Friday, November 4, 2016

Brexit: confusion, uncertainty or chaos?

The decision of a High Court to allow Parliament to intervene in a Brexit decision has increased even more the utter confusion that involves UK politics, and for which no one in the leavers camp had prepared anyone. Nigel Farage said that the day after the referendum would be remembered as Independence Day. But it took several months to Prime Minister May to announce that negotiations with the EU would start on March 2017. These negotiations will last for two years. Now it seems that even this calendar is not credible any more. The Economist says:
"Although Brexiteers campaigned on the promise to take back powers from Brussels and Luxembourg to Westminster, they have resisted the closer involvement of Parliament in the process because a large majority of MPs in the House of Commons and of peers in the House of Lords backed the Remain side in the referendum. Yet since the referendum produced a clear majority to Leave on a very high turnout, it seems unlikely that Parliament will actually block Brexit.
The prime minister has promised to keep Parliament informed over her plans for Brexit, but not to give a “running commentary” for fear that this will undermine her negotiating position. Yet she has also promised a Great Repeal Bill that will give domestic effect to most EU law after Britain leaves the club. And it is also clear that Parliament will need to approve the terms of Britain’s departure and of its future relations with the EU.
The Supreme Court may well endorse the High Court’s judgment. But even if it does not, the political argument for giving Parliament greater say both in the triggering of Article 50 and in the lengthy negotiating process that will follow now seems unanswerable."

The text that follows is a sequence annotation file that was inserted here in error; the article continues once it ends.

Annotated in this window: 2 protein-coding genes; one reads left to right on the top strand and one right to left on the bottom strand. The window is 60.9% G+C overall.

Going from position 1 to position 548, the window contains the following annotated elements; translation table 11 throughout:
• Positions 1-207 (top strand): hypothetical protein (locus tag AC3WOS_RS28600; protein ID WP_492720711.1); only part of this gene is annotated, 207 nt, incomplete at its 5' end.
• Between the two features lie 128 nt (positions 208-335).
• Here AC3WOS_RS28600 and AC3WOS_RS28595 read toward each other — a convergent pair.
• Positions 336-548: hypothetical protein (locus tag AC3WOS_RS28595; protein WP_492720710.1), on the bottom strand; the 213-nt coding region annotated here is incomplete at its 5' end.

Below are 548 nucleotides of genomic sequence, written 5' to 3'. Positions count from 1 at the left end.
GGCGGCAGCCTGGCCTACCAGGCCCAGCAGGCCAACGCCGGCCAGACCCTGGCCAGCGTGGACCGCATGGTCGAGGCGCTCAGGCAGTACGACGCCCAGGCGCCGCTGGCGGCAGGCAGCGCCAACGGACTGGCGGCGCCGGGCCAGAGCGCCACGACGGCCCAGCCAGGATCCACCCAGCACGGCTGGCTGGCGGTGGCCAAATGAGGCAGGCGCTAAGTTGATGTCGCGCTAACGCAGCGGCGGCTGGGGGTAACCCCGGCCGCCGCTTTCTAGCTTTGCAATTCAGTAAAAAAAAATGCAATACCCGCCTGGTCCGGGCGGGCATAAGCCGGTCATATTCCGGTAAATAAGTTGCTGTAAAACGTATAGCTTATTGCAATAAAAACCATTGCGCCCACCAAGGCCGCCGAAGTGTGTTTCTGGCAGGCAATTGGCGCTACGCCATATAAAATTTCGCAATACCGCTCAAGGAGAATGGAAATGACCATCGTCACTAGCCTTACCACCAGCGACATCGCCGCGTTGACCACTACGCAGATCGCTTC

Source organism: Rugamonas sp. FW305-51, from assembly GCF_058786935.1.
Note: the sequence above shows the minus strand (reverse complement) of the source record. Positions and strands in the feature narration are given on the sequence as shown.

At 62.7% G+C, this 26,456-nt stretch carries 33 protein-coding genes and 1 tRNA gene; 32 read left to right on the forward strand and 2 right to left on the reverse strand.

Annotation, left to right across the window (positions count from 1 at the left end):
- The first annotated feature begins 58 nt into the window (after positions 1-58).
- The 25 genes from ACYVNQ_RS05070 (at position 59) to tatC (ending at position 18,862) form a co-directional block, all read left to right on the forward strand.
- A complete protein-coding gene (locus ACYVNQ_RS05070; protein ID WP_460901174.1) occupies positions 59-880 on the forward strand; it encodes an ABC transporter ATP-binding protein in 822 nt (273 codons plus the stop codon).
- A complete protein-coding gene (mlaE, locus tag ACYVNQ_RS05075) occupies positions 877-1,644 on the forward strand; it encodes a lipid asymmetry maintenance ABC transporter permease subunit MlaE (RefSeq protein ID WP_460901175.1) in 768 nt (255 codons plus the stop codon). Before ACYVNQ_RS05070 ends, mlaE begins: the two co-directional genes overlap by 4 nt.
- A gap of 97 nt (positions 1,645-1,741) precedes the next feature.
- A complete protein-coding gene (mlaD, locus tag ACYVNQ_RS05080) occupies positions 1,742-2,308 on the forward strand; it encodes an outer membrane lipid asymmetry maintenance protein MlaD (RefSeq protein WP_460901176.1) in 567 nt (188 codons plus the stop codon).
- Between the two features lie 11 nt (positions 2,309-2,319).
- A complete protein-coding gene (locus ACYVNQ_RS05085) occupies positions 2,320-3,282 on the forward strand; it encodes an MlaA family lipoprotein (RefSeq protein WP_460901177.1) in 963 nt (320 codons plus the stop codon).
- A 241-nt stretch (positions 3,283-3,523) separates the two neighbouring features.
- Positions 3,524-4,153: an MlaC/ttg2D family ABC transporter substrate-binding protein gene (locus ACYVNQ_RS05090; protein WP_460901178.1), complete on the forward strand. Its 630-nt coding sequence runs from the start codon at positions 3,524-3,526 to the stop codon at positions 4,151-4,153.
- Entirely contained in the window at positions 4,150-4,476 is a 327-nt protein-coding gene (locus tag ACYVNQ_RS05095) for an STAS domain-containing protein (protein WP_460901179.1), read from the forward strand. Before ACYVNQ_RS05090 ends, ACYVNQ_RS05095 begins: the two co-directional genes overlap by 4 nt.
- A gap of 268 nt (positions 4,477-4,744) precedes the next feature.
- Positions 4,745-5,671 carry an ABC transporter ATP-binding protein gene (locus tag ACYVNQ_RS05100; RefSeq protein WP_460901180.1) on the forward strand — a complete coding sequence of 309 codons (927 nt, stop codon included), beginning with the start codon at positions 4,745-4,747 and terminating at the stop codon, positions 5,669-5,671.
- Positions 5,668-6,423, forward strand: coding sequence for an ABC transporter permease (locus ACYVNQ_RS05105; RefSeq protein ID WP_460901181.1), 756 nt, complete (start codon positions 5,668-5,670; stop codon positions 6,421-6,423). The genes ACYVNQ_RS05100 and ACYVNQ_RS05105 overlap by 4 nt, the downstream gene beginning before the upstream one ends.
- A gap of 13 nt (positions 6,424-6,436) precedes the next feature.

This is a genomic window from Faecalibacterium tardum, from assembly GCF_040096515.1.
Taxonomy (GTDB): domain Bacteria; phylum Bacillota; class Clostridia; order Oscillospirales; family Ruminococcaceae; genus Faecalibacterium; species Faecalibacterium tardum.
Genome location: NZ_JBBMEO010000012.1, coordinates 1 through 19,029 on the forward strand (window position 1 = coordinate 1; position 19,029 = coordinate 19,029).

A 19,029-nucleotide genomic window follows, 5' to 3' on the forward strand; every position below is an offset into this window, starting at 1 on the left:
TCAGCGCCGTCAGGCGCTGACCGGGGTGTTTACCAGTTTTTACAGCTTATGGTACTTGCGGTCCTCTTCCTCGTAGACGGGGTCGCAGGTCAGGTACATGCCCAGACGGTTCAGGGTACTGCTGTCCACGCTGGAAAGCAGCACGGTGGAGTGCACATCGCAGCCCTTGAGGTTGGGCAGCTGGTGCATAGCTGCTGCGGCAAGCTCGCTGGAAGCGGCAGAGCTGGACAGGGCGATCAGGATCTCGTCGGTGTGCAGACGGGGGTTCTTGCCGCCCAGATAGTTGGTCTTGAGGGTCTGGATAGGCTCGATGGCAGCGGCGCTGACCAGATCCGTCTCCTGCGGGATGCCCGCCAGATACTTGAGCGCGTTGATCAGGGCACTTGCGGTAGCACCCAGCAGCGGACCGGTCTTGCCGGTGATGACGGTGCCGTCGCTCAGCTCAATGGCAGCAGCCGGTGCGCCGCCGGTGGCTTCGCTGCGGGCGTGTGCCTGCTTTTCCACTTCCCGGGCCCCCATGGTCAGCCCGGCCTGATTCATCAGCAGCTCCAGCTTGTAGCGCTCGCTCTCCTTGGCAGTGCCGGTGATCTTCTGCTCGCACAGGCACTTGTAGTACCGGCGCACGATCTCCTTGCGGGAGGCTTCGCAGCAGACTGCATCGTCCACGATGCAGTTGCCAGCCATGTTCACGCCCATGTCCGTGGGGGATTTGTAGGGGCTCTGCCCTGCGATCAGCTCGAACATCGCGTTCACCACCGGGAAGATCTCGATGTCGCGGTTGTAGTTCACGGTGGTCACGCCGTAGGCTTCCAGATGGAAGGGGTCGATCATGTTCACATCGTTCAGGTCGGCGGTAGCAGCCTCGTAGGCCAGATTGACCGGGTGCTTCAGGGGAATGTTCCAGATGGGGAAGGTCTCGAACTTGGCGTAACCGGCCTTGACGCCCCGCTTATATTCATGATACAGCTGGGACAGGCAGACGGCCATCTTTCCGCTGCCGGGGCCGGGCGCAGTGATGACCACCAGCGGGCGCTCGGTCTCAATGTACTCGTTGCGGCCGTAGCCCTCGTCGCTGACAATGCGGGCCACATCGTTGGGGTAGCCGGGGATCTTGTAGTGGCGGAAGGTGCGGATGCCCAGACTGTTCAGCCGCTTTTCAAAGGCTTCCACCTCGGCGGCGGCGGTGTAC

And the New York Times says:
"If the High Court decision added another twist to an issue that has profoundly divided the British, it also contributed a sorely needed dose of democratic and legal clarity. The referendum date was set in February by Prime Minister David Cameron, in the hope that it would silence pro-Brexit members of his Conservative Party. Instead, the vote ballooned into an impassioned plebiscite on globalization, economic dislocation, migration, identity and other issues that have galvanized citizens not only in Britain, but across Europe and the United States as well. Mr. Cameron lost the vote and his job.
A mantra of the Leave campaigners was that Britain has ceded too much authority to Brussels, and that the British Parliament needed to “take back control” over British affairs. The court’s ruling follows this logic — that only Parliament has the power to alter British law and therefore only it can choose to leave the bloc.
Although there will be an appeal, the lower court’s decision already underscores what the Brexit process and other populist movements in Europe and the United States have demonstrated: that elected officials in representative democracies abrogate their responsibility for tough decisions at their own peril, and at peril to their country. Britain’s Supreme Court may come to a different interpretation of legal precedent, but the political lesson is not likely to change."

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